arm64

External graphics cards work on the Raspberry Pi

AMD Radeon HD 7450 Graphics card with Raspberry Pi Compute Module 4

In October 2020, after Raspberry Pi introduced the Compute Module 4, I started out on a journey to get an external graphics card working on the Pi.

At the time, it'd been over a decade since the last time I'd built a PC, and I had a lot to learn about PCI Express, the state of graphics card drivers in Linux, and PCI Express support on various ARM SoCs.

It's official: Raspberry Pi OS goes 64-bit

64-bits. More is always better, right?

Well, not exactly. And that's why it's taken years for Raspberry Pi OS to add an officially-supported 64-bit version, in addition to the 32-bit version they've had since the original Pi came out.

Since May 2020, there's been a beta 64-bit version of Pi OS, but it wasn't intended for beginners, and was never linked from the main downloads page.

You had to kinda be 'in the know' to get it. And the reason for that is it's actually branched directly off of Debian Linux and had a few growing pains. But almost all those problems have been ironed out now, and apparently it's time for the Raspberry Pi's 64-bit era.

Raspberry Pi OS 64-bit blog post

The Apple M1 compiles Linux 30% faster than my Intel i9

(With a caveat: I'm compiling the ARMv8 64-bit Pi OS kernel.)

It seems every week or so on Hacker News, a story hits the front page showing some new benchmark and how one of the new M1-based Macs matches or beats the higher-priced competition in some specific benchmark—be it GeekBench, X86-specific code, or building Emacs.

Well, here's my quick story.

I've been doing a lot of work with Raspberry Pis lately—more specifically, work which often requires recompiling the Pi OS Linux kernel for the aarch64 architecture. I recompile the kernel enough I made my own shirt for it!

Cross-compiling the Raspberry Pi OS Linux kernel on macOS

After doing a video testing different external GPUs on a Raspberry Pi last week, I realized two things:

  1. Compiling the Linux kernel on a Raspberry Pi is slow. It took 54 minutes, and I ended up doing it 7 times during the course of testing for that video.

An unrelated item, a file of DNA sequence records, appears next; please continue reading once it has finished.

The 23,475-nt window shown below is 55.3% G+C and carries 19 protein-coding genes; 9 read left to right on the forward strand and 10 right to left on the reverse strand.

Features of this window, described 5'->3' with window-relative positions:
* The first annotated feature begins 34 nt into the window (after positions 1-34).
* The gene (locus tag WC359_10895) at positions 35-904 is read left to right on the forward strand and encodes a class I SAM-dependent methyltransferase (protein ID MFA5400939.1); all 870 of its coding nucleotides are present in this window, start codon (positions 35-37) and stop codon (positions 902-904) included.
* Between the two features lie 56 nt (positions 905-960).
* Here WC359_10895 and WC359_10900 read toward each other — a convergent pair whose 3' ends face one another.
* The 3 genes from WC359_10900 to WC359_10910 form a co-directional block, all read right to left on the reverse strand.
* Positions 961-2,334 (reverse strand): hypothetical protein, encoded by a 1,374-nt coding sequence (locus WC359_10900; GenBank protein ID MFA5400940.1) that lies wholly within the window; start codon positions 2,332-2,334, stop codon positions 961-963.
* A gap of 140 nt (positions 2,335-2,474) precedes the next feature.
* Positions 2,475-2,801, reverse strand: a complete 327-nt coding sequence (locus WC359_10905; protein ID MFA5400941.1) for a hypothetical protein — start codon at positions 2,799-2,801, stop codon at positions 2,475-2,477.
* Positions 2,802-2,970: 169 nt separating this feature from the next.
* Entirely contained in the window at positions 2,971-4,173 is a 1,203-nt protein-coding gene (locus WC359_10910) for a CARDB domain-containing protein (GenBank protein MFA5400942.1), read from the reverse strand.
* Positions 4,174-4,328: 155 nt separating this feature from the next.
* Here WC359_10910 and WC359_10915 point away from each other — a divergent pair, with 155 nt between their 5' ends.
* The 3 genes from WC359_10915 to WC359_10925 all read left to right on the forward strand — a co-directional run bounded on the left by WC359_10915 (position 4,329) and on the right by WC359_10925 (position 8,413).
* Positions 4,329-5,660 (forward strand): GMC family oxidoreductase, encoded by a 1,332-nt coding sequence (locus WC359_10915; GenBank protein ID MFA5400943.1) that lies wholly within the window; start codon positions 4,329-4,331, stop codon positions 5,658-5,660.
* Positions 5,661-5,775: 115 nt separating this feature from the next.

2. If you ever want to figure out a better way to do something, write a blog post or create a video showing the less optimal way of doing it.

To the second point, about every fifth comment was telling me to cross-compile Linux on a faster machine instead of doing it on the Pi itself. For example:

cross compile raspberry pi kernel youtube comment

And on the Pi Forums, it seems like nobody worth their salt compiles the kernel on the Pi either, so I figured—since I'm probably going to have to do it again another thousand times in my life—I might as well put together a guide for how to do it on a Mac.

What does Nvidia buying ARM mean for Raspberry Pi?

Over the weekend, Nvidia confirmed it would purchase ARM from Softbank for $40 billion.

Now, what is ARM, why is Nvidia buying it, and what does any of this have to do with the Raspberry Pi?

Well, let's start with ARM.

This blog post also has a video version to go along with it.

What is ARM?

ARM can refer to a number of things, but let's start by talking about the company, Arm Holdings. They have lineage dating back to Acorn computers, a British computer manufacturer founded in the late 1970s that designed the first 'Acorn RISC Machine architecture' chips, AKA 'ARM'.

BBC Micro Minicomputer - Source: Wikipedia

What does Apple Silicon mean for the Raspberry Pi and ARM64?

Note: There's a video version of this blog post available here: What does Apple Silicon mean for the Raspberry Pi and ARM64?

Apple Silicon and the Raspberry Pi

A couple weeks ago I tried using the latest Raspberry Pi 4 8 gig model as my main computer for a day, and I posted a video about my experience.

Besides many diehard Linux fans complaining in the comments about my apparent idiocy caused by being a Mac user, the experience taught me one thing: A lot of software still isn't built for 64-bit ARM processors, or even for Linux in general.

But there's one trend that I'm seeing: most of the open source software I use already works great on a Pi 4 running on its 64-bit ARM processor.

I replaced my MacBook Pro with a Raspberry Pi 4 8GB for a Day

Earlier this week, as part of my work doing a more complete review of the Raspberry Pi 4 (coming soon!), I decided I'd go all-in and spend one entire day working entirely (or at least as much as possible) from a Raspberry Pi.

And not just doing some remote coding sessions or writing a blog post—that's easy to do on a Chromebook, a tablet, or any cheap old laptop—but trying to do all the things I do in a given day, like:

  • Browse Twitter using a dedicated app
  • Use Slack (you laugh, but Slack uses more memory than most of the other apps I'm running at any given time—combined!)
  • Record and edit clips of audio and video
  • Work on some infrastructure automation with Docker, Ansible, and Kubernetes

So as with any project of this scope, I created a GitHub repository, pi-dev-playbook, to track my work—and, to be able to immediately replicate my development environment on a new Pi, should the need arise.